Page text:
A natural yard is like a teenager. With the exception of some highly-domesticated species, plants are wild creatures that are capable of taking care of all their own needs, especially when they are living in naturalistic communities. There is little a gardener can do that really helps a plant – they don’t particularly benefit from fertilizer, they don’t need pesticides when natural pest predators are able to live in the area, and they don’t require supplemental water if they’ve been sited in the right spot. In other words, in the context of a healthy natural yard, doing minimal yard work isn’t lack of maintenance. It’s benign neglect. The garden is doing just fine on its own. In fact, it is doing better than it would be if the gardener constantly interfered with the garden’s natural processes.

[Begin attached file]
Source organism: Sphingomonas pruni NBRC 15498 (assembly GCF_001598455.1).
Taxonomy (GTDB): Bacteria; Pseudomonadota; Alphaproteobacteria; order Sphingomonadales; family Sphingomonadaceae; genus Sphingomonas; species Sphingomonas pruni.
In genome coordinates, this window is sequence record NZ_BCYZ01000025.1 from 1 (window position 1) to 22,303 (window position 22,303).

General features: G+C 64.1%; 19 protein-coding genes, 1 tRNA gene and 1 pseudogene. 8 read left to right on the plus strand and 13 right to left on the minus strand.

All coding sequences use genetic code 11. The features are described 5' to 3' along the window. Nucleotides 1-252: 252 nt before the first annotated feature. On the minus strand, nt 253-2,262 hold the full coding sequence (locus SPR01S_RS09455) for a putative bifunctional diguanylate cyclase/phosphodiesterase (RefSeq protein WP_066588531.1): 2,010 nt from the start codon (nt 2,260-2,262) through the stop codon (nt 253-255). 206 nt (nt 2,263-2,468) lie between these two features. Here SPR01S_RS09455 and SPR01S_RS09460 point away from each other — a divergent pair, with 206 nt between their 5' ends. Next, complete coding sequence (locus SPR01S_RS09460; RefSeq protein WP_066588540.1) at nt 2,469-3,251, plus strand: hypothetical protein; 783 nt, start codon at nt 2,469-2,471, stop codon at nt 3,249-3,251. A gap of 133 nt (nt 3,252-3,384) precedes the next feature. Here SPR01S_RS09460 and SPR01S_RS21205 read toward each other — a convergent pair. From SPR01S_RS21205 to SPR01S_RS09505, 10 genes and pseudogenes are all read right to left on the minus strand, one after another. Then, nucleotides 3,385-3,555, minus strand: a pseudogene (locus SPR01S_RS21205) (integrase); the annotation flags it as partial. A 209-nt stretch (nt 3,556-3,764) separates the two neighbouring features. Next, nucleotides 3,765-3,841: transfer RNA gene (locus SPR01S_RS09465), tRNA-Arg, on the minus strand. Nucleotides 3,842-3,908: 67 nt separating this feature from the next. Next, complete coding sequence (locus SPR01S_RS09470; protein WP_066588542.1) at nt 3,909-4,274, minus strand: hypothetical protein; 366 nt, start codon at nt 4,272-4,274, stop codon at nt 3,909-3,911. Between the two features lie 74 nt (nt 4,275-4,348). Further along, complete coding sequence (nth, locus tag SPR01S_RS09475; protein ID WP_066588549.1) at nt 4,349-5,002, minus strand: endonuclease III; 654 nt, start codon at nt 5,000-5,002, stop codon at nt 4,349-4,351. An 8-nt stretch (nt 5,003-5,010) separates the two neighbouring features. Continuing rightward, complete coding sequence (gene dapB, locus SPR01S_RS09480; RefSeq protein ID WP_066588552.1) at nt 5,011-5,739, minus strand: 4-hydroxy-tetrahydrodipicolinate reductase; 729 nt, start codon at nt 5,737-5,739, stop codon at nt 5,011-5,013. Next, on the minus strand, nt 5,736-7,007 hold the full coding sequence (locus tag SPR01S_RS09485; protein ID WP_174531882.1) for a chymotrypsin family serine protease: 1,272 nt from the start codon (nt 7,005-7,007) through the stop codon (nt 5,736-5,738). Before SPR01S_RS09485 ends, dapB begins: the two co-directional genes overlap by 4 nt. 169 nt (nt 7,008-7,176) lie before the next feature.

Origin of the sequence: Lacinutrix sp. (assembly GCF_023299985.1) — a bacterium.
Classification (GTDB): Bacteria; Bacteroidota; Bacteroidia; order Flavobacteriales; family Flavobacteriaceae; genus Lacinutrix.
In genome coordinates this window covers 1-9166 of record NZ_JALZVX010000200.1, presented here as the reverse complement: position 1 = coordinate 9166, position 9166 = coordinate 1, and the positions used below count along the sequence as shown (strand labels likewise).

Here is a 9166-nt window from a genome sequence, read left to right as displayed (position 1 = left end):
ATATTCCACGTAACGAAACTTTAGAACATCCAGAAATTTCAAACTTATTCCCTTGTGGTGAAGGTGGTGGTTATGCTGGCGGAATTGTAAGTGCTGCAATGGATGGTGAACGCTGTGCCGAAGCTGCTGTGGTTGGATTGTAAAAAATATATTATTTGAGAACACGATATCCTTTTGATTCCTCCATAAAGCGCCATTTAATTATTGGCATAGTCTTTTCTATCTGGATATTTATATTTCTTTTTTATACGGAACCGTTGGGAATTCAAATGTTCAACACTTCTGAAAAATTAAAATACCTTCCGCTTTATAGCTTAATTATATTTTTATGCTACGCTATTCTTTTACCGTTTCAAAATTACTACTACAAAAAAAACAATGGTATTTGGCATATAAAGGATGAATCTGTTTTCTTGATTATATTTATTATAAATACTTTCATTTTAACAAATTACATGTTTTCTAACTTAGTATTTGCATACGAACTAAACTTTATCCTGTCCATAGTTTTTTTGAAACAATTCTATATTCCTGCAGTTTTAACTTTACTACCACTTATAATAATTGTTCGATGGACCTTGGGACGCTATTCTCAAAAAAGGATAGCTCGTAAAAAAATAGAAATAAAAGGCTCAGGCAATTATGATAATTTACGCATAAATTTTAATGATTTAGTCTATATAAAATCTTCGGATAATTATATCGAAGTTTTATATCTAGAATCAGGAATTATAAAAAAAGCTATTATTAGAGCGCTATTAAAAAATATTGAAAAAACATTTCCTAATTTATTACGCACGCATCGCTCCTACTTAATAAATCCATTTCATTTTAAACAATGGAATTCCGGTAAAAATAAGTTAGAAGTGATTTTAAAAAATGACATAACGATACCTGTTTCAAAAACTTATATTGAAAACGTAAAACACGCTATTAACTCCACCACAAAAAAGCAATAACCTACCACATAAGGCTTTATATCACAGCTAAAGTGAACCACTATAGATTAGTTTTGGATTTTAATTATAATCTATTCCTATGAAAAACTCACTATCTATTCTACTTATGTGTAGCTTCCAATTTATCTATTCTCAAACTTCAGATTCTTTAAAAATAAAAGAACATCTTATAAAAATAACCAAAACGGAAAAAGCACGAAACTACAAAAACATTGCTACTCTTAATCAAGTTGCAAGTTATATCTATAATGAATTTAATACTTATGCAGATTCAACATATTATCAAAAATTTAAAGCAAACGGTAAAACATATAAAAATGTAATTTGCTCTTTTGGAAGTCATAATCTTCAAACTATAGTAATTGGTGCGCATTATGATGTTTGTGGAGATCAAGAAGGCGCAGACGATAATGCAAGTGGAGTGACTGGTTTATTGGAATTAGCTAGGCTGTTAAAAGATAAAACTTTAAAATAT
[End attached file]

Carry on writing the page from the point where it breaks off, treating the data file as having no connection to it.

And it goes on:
Sometimes, a gardener who does minimal yard work is mistaken for being lazy, instead of being recognized as having a yard that is low-maintenance by design. This is akin to accusing someone of not maintaining their car when they have bought a reliable vehicle rather than an old beater (and hence they don’t spend much time bringing it to the repair shop), or insisting that someone is not taking good care of their pet because they don’t regularly walk and play with their goldfish. Some yards just don’t need much maintenance, and having such a yard is usually a mindful choice motivated by reasons other than laziness.